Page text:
"Discover Cooking, Discuss Life."

Go Back   Discuss Cooking - Cooking Forums > Recipes & Ingredients > Chicken, Turkey & other Fowl
Click Here to Login
Thread Tools Display Modes
Old 11-20-2006, 07:30 AM   #11
Sous Chef
Nicholas Mosher's Avatar
Join Date: Sep 2006
Location: Massachusetts
Posts: 768
Large volumes of gravy require the preparation of a stock (as you attempted which is awesome, more than many are willing to do!).

Sounds like you used too much water. Here is what I do...

For two quarts of stock, you're going to want about 5lbs of necks/wings/legs. Since I make my stuffing with stock as well (along with turkey soup the next day), I generally make a gallon at a time, which requires 8-10lbs.

Here is my recipe for Brown Turkey Stock...
Brown Turkey Stock

Brown turkey stock is used for hearty poultry or vegetable based dishes. Stripped down, it's essential components (like all good stocks) are clean water (filtered if necessary, but not distilled), bones/joints, aromatics, herbs and spices. It's essential that high quality ingredients are used, as the flavors derived are subsequently reduced and condensed which will magnify any shortcuts taken. The mouth-feel of a good stock is created by collagen in the connective tissues breaking down into gelatin. Browning the bones and aromatics not only brings color, but makes use of the Maillard and Caramelization reactions to increase flavor complexity and depth. It's important that sufficient browning is reached, but care must be taken not to burn anything. Burnt items create a bitter flavor in the stock which is unpleasant and gets worse as the stock is reduced. Some flavors and aromatics are volatile, and care must be taken not to boil them away. Boiling is bad not just for flavor, but also decreases the clarity of the final product. Frequent skimming is also necessary to remove foam and scum which will reduce the stock's quality if left to break down and suspend itself. Stock should be started cold and cooked at a bare simmer. Cooking time begins once the stock reaches a bare simmer.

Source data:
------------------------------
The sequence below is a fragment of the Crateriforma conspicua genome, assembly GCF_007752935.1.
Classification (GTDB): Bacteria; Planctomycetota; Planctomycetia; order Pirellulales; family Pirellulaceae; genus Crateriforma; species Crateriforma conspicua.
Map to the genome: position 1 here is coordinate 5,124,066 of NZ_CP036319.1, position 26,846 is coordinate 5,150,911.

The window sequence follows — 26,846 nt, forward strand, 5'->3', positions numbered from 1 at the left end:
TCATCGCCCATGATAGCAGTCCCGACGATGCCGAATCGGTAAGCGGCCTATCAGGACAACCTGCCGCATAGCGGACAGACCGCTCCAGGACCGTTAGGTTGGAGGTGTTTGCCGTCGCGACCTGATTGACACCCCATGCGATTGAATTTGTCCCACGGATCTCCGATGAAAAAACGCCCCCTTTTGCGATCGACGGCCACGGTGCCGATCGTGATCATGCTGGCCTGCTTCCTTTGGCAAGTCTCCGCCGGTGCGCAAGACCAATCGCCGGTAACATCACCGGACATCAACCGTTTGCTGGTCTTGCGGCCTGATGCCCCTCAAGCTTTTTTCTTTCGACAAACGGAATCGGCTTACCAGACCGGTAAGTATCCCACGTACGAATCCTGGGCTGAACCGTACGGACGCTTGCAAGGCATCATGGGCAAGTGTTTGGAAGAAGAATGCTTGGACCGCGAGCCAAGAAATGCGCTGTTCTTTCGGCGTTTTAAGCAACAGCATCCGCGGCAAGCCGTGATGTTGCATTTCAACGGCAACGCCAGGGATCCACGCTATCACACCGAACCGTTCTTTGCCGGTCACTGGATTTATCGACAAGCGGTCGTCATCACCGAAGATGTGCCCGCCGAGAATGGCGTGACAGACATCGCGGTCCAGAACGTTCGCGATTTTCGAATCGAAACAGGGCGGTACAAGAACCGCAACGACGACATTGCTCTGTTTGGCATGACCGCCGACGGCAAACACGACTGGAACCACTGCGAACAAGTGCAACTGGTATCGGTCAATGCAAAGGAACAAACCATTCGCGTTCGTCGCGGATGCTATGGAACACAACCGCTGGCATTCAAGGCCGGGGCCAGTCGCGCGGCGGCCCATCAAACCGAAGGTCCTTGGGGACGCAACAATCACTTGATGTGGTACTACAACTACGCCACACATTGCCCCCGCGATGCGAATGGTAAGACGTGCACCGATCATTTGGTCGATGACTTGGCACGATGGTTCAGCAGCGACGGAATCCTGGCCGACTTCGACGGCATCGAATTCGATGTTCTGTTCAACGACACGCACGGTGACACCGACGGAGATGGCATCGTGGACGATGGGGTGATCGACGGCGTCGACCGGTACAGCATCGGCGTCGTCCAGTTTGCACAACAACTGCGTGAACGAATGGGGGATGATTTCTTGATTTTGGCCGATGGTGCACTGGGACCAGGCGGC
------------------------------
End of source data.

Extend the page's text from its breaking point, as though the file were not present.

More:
10-lbs Turkey Bones (or Wings/Drumsticks/Necks)
Canola Oil
4-qt + 2-C Water
1 Large Onion - Diced
2 Medium Carrots - Diced
2 Stalks Celery - Diced
6-oz Tomato Paste
2 Medium Cloves Garlic - Crushed
1-t Black Peppercorns
3 Sprigs Fresh Parsley
3 Sprigs Fresh Thyme
2 Bay leaves

Preheat the oven to 425*F and heat a large heavy roasting pan filmed with canola Oil. Add the turkey bones and roast until evenly browned, turning as needed - roughly one hour. Remove the turkey to a large stock pot, and add the water to cover. De-glaze the roasting pan with some water, and add to the stock pot. Bring the turkey to a a bare simmer over medium heat and then reduce the temperature to maintain the bare simmer as necessary. If the water level falls below the level of the turkey, heat some water in a separate sauce pan and gently replenish some of the lost water. Do not completely replenish the lost water, as the stock eventually needs to reduce to 1-gal.

Three and a half hours into simmering, film a skillet with canola oil and add the mirepoix (onion, carrot, and celery). Saute over medium-high heat until the onions are caramelized. Add the tomato paste to the pan and stir constantly until it turns a golden brown and smells sweet. De-glaze the pan with a few ladles of stock, and then add the mixture to the stock pot along with the remaining ingredients.